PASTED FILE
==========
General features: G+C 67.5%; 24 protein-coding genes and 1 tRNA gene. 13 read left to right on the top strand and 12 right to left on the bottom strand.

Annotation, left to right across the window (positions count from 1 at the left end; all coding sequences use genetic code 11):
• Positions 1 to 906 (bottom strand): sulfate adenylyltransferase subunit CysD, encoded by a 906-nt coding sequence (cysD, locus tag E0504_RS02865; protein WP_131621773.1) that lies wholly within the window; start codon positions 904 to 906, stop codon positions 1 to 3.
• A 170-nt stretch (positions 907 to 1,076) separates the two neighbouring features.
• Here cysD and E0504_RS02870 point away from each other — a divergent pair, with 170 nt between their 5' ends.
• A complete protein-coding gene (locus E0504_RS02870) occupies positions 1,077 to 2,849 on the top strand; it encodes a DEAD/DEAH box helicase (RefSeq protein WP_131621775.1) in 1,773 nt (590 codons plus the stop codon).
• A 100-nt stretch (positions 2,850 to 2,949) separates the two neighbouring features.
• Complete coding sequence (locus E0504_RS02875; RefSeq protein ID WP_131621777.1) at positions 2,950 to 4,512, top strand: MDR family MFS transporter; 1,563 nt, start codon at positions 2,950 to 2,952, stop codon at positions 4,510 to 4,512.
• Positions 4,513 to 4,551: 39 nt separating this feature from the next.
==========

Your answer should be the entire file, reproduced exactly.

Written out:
General features: G+C 67.5%; 24 protein-coding genes and 1 tRNA gene. 13 read left to right on the top strand and 12 right to left on the bottom strand.

Annotation, left to right across the window (positions count from 1 at the left end; all coding sequences use genetic code 11):
• Positions 1 to 906 (bottom strand): sulfate adenylyltransferase subunit CysD, encoded by a 906-nt coding sequence (cysD, locus tag E0504_RS02865; protein WP_131621773.1) that lies wholly within the window; start codon positions 904 to 906, stop codon positions 1 to 3.
• A 170-nt stretch (positions 907 to 1,076) separates the two neighbouring features.
• Here cysD and E0504_RS02870 point away from each other — a divergent pair, with 170 nt between their 5' ends.
• A complete protein-coding gene (locus E0504_RS02870) occupies positions 1,077 to 2,849 on the top strand; it encodes a DEAD/DEAH box helicase (RefSeq protein WP_131621775.1) in 1,773 nt (590 codons plus the stop codon).
• A 100-nt stretch (positions 2,850 to 2,949) separates the two neighbouring features.
• Complete coding sequence (locus E0504_RS02875; RefSeq protein ID WP_131621777.1) at positions 2,950 to 4,512, top strand: MDR family MFS transporter; 1,563 nt, start codon at positions 2,950 to 2,952, stop codon at positions 4,510 to 4,512.
• Positions 4,513 to 4,551: 39 nt separating this feature from the next.